Spreading the Stokes

challenge aspen winter

Written by Winter Intern, Claire After two months of working with Challenge Aspen, I can’t say that I’ve ever had a dull day at work.  Every lesson is new; every participant brings new stories and a new experience. Out of the many people I’ve had the opportunity to work with I’ve never had two of the […]

Written by Winter Intern, Claire

After two months of working with Challenge Aspen, I can’t say that I’ve ever had a dull day at work.  Every lesson is new; every participant brings new stories and a new experience. Out of the many people I’ve had the opportunity to work with I’ve never had two of the same lessons. Everyone is different and we adjust the equipment and the goals of the day to match their style.

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Skiing is an incredible sport that brings all us together with so many really fun and amazing people. Despite the type of disability that brings people to work with Challenge Aspen in the first place, the end goal is always to ski, to experience and improve on something that is such pure fun and brings such joy that the hard work is put in.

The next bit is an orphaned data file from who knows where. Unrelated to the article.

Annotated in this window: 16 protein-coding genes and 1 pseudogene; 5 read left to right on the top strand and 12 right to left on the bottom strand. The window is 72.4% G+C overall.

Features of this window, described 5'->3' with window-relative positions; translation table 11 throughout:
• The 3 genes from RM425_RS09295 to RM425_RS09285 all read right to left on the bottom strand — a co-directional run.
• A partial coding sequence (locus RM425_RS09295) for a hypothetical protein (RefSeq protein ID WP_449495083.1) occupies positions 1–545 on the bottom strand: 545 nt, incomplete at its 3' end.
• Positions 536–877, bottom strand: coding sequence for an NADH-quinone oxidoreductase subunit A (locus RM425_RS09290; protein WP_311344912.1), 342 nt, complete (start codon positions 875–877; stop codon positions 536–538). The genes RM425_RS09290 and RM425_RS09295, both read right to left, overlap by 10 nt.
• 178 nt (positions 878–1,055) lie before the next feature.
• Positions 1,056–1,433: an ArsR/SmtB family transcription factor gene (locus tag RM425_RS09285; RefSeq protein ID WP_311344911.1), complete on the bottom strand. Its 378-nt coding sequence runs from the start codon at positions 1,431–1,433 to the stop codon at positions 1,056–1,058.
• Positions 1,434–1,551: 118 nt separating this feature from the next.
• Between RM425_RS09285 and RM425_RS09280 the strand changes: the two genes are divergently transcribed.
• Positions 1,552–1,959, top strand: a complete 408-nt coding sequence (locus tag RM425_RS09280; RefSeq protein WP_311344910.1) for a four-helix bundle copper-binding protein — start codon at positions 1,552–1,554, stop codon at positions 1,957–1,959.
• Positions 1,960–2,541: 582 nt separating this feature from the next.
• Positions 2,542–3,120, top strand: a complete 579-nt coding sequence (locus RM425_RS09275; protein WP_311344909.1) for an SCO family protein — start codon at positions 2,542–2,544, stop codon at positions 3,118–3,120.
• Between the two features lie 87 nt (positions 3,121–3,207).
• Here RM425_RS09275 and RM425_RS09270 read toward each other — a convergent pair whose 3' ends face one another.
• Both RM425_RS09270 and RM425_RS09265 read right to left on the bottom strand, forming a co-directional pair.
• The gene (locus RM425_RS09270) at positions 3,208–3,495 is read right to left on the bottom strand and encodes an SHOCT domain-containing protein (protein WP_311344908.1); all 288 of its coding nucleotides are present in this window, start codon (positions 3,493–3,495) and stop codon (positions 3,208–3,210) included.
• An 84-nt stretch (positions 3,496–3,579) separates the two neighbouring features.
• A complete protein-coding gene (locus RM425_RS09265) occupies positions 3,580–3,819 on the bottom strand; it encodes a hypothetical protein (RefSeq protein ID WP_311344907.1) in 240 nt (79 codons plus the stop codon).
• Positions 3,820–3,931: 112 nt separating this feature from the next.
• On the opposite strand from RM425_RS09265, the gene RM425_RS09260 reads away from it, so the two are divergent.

Early in January, I had that chance to work with a 6 year old boy named Simon with a developmental disease. He was cognitively closer to age three and had the physical strength of an 8 year old. Simon was also ambidextrous and could choose to go all floppy when he was tired of practicing. In order to aid his standing we used a Slider while he skied. A slider is like a walker on skis, the participant holds onto the bars at elbow height and is tethered to an instructor in the back who controls the speed and most cases also directs the turns.

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Simon was a handful. He has an angelic face that glows when he smiles but he is fairly non-verbal and slips easily into fits of anger and physical violence.

I’ve once read that peoples’ emotions work on a relative spectrum. People feel wealthier once you’ve experienced poverty, they feel as much joy as you have felt sadness and are able to appreciate happiness more once you have felt unhappiness. I feel that this spoke a lot of truth in Simon’s case. He had his moments of anger and lashing out, falling over and refusing to listen to us. But when he was sliding down the slope, feeling the wind in his face and yelling ‘fast! fast! fast!’ I have never seen a bigger smile or a happier little boy.